The Last Resort directed by Sarita Khurana

Top: Sarita Khurana, Bottom: Still from The Last Resort, Photo Credit: RNS

The Last Resort is a documentary film about the first South Asian senior retirement community in the United States. Built with the vision of creating “a piece of India in Florida,” its success is part of a new wave of retirement communities designed for immigrant seniors. Following the daily lives of the residents, The Last Resort, explores the shifting cultural and familial dynamics of aging; how South Asian seniors are negotiating ideas of home, belonging, death and dying; and of creating new ‘imagined’ communities during the final era of their lives.   

Paramita directed by Kirthi Nath

Left: Kirthi Nath, Right: Still from Paramita, Photo Credit: Kirthi Nath

Paramita is a poetic documentary bearing testament to the story of Prajna Paramita, a South Asian queer woman, as she comes out to her family, steps onto a Buddhist spiritual path and takes her place as an activist and healer. Tactile and dreamlike, Paramita reclaims South Asian traditions of Buddhism, ayurveda and earth-based mysticism. Prajna Paramita’s story mirrors the living questions: How do we honor and find bridges to our cultural traditions when our families reject us in our romantic (queer) love and livelihood choices; How can we embody resistance and take our place in a white-centering American system that teaches us to hate our bodies and experience our own ancestral wisdom through a colonized lens? We walk with Prajna Paramita as she reclaims her queer brown body and experiences, finding her way towards collective healing.

Southness directed by Hanul Bahm

Left: Hanul Bahm, Right: Still from Southness, Photo Credit: Hanul Bahm

Southness is a multimedia story project and visual novel in the spirit of Zora Neale Hurston and William Faulkner, whose fiction explored the crux of Southern existence. In Southness, diverse Southerners play themselves: staging the past, documenting their present, and expressing hopes for the future. The project captures the essence and complexities of inhabiting the American South, whether as “minor” or “major” characters. Foregrounding subjectivity, those featured will co-create media, contributing descriptions of what’s endearing and defining of their lives here. Featuring: Emilia Brocq-Ramirez, Aryon Manson, Zaferhan Yurmu, Joshua Young, and Hanul Bahm.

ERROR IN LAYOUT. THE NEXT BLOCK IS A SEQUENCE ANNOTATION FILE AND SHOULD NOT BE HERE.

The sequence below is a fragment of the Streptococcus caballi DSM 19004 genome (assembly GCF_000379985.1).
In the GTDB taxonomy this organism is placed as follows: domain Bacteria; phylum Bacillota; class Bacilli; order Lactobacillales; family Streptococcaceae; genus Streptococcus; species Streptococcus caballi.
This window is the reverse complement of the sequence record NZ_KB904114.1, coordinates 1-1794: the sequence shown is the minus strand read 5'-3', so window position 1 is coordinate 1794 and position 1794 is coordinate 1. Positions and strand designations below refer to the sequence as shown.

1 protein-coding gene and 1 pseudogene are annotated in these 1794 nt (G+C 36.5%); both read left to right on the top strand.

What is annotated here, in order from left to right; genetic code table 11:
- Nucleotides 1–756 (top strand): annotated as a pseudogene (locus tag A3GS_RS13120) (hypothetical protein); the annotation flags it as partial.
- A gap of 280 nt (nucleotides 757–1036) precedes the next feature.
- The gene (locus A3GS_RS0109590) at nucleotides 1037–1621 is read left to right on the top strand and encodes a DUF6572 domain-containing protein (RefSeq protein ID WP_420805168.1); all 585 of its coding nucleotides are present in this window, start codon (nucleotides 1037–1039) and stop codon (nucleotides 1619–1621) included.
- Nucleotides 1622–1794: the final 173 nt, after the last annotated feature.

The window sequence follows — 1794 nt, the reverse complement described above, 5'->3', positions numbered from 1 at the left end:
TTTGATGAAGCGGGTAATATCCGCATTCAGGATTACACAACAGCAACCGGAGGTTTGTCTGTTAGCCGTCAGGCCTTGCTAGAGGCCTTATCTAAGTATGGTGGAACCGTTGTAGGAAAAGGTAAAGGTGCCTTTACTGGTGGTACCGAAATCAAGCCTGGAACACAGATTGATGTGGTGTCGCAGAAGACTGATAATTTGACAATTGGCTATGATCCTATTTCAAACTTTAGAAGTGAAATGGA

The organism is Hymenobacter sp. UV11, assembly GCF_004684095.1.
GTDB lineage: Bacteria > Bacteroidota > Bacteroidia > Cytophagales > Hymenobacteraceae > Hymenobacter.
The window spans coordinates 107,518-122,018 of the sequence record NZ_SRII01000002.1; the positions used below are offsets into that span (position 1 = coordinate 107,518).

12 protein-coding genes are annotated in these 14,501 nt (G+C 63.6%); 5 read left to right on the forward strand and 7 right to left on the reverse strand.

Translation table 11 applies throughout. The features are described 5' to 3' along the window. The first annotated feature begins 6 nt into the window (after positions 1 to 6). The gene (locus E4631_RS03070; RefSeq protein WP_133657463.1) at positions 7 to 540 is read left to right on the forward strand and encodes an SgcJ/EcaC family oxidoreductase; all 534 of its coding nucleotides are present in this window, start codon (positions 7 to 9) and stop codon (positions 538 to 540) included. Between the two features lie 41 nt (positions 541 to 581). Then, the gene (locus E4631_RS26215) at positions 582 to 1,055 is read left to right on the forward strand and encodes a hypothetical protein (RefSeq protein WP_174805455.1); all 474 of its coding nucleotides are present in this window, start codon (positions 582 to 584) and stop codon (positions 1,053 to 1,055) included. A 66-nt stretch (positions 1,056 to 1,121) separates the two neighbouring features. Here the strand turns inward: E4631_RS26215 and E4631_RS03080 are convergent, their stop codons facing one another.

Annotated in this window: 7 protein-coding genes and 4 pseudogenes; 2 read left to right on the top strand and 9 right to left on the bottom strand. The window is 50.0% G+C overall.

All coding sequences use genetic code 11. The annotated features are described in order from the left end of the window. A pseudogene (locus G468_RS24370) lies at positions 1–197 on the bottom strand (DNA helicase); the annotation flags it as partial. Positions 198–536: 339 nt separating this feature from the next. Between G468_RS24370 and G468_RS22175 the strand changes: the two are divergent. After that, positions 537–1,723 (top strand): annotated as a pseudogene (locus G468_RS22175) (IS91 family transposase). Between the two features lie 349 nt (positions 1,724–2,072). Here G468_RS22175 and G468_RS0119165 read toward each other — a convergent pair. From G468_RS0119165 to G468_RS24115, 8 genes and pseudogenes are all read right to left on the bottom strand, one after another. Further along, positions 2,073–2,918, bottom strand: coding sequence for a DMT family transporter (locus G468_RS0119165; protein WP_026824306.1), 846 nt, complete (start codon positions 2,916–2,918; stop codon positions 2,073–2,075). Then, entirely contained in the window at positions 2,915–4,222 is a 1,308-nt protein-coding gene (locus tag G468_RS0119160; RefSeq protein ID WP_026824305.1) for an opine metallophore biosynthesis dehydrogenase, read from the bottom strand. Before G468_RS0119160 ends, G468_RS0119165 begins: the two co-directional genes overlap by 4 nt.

unseen directed by Set Hernandez Rongkilyo

Left: Set Hernandez Rongkilyo, Right: Still from unseen, Photo Credit: Set Hernandez Rongkilyo
[image description: person with olive complexion, beard, and glasses wearing a red shirt that says “I am undocumented”] [image description: Pink and blue silhouette with captions that read, “I was diagnosed with retinitis pigmentosa”]
unseen is a a multi-platform documentary project that follows the story of Pedro, an aspiring social worker who happens to be a blind, undocumented immigrant. Using diegetic sound and experimental cinematography, the “audio-based” film portrays the point-of-view of a protagonist who is blind to reimagine the accessibility of cinema for audience members that cannot see. Beyond the film, the project also has an “audio play” and immersive VR component, in order for it to be as accessible as possible to audiences with disabilities.

Untitled KQT Project directed by Patrick G. Lee

Top: Patrick G. Lee, Bottom: Still from Untitled KQT Project, Photo Credit: Patrick G. Lee

Every weekend, a chosen family of queer and trans nightlife performers converges at a gay club in Seoul, Korea, to live out their high-femme, high-fashion fantasies. During the week, they grapple with an outside world that refuses to see them on their own terms. Untitled KQT Project  follows this crew as they navigate gender, seek belonging, and protect their freedoms, all while joyfully rejecting societal pressures to conform. In doing so, the film creates a rare and crucial reference point for Asian America — one that reframes queerness as empowering, unifying, and culturally resonant, on both sides of the Pacific.